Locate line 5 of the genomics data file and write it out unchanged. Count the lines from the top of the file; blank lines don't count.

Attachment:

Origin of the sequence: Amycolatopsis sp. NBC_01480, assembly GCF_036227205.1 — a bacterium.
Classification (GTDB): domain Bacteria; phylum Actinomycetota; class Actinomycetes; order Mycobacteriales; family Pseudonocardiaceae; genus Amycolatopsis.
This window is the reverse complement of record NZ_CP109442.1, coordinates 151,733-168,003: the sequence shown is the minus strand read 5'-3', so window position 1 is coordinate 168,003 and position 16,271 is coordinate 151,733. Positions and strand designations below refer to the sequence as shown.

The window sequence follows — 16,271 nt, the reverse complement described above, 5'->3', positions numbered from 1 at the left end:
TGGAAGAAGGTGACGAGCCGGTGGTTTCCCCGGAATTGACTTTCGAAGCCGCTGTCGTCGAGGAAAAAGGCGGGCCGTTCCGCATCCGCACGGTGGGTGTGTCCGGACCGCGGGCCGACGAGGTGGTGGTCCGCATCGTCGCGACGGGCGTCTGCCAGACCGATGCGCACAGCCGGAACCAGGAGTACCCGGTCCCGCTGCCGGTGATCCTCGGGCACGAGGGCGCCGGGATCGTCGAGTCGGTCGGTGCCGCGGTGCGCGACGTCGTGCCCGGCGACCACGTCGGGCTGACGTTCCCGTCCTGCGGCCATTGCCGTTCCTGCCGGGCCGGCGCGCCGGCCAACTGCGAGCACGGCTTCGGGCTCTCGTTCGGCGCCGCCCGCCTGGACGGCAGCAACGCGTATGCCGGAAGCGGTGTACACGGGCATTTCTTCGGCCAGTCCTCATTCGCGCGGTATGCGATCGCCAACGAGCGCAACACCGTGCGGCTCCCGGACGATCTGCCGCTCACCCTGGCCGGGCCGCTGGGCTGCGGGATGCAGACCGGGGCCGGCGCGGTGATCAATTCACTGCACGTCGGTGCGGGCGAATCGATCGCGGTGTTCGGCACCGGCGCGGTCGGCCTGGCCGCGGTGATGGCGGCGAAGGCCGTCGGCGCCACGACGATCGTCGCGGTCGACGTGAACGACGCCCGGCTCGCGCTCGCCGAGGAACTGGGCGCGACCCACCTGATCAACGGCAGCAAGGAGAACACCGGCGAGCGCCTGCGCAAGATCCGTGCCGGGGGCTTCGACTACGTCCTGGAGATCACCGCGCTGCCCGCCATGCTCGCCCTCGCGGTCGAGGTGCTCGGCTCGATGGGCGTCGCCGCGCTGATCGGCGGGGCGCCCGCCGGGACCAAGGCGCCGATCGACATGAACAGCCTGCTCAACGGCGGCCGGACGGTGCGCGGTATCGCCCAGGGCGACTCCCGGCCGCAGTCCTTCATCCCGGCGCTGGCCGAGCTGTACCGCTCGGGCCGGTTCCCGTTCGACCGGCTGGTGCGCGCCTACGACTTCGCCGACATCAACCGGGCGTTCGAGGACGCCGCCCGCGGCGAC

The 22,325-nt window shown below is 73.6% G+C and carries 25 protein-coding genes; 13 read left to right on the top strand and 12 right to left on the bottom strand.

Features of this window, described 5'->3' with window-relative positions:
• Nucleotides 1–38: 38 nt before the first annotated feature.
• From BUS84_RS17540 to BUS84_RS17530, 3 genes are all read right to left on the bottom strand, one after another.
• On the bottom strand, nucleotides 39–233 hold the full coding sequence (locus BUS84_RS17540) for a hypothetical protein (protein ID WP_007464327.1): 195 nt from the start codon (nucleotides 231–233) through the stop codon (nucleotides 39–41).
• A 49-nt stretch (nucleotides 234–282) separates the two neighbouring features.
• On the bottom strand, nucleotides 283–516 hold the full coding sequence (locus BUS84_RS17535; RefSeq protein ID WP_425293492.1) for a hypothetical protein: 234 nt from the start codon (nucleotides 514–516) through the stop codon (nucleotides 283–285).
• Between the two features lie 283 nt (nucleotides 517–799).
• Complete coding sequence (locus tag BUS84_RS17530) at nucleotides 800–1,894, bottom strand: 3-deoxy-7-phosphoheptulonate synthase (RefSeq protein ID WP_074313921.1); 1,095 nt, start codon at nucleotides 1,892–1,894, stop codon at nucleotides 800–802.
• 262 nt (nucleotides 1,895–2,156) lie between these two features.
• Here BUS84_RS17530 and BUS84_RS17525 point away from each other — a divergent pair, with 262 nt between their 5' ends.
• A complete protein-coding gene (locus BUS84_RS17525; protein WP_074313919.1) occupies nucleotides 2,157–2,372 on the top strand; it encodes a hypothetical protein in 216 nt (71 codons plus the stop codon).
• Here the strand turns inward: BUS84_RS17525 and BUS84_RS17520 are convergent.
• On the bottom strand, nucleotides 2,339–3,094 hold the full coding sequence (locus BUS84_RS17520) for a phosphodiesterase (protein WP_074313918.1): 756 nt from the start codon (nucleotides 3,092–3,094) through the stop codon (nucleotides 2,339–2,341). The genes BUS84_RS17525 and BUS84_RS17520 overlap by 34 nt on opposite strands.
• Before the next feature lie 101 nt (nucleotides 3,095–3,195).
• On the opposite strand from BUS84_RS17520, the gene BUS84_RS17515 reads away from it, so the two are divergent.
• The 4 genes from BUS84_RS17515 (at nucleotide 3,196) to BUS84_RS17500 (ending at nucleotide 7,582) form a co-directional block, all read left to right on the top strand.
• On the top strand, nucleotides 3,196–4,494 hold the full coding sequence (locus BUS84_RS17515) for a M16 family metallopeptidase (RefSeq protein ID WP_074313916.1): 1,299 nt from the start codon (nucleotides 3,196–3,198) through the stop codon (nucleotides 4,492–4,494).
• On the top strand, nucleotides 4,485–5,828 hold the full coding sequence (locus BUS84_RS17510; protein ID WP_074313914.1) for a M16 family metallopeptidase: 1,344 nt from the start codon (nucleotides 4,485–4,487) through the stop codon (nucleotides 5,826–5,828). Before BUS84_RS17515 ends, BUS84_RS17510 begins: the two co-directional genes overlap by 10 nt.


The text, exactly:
TGGAAGAAGGTGACGAGCCGGTGGTTTCCCCGGAATTGACTTTCGAAGCCGCTGTCGTCGAGGAAAAAGGCGGGCCGTTCCGCATCCGCACGGTGGGTGTGTCCGGACCGCGGGCCGACGAGGTGGTGGTCCGCATCGTCGCGACGGGCGTCTGCCAGACCGATGCGCACAGCCGGAACCAGGAGTACCCGGTCCCGCTGCCGGTGATCCTCGGGCACGAGGGCGCCGGGATCGTCGAGTCGGTCGGTGCCGCGGTGCGCGACGTCGTGCCCGGCGACCACGTCGGGCTGACGTTCCCGTCCTGCGGCCATTGCCGTTCCTGCCGGGCCGGCGCGCCGGCCAACTGCGAGCACGGCTTCGGGCTCTCGTTCGGCGCCGCCCGCCTGGACGGCAGCAACGCGTATGCCGGAAGCGGTGTACACGGGCATTTCTTCGGCCAGTCCTCATTCGCGCGGTATGCGATCGCCAACGAGCGCAACACCGTGCGGCTCCCGGACGATCTGCCGCTCACCCTGGCCGGGCCGCTGGGCTGCGGGATGCAGACCGGGGCCGGCGCGGTGATCAATTCACTGCACGTCGGTGCGGGCGAATCGATCGCGGTGTTCGGCACCGGCGCGGTCGGCCTGGCCGCGGTGATGGCGGCGAAGGCCGTCGGCGCCACGACGATCGTCGCGGTCGACGTGAACGACGCCCGGCTCGCGCTCGCCGAGGAACTGGGCGCGACCCACCTGATCAACGGCAGCAAGGAGAACACCGGCGAGCGCCTGCGCAAGATCCGTGCCGGGGGCTTCGACTACGTCCTGGAGATCACCGCGCTGCCCGCCATGCTCGCCCTCGCGGTCGAGGTGCTCGGCTCGATGGGCGTCGCCGCGCTGATCGGCGGGGCGCCCGCCGGGACCAAGGCGCCGATCGACATGAACAGCCTGCTCAACGGCGGCCGGACGGTGCGCGGTATCGCCCAGGGCGACTCCCGGCCGCAGTCCTTCATCCCGGCGCTGGCCGAGCTGTACCGCTCGGGCCGGTTCCCGTTCGACCGGCTGGTGCGCGCCTACGACTTCGCCGACATCAACCGGGCGTTCGAGGACGCCGCCCGCGGCGAC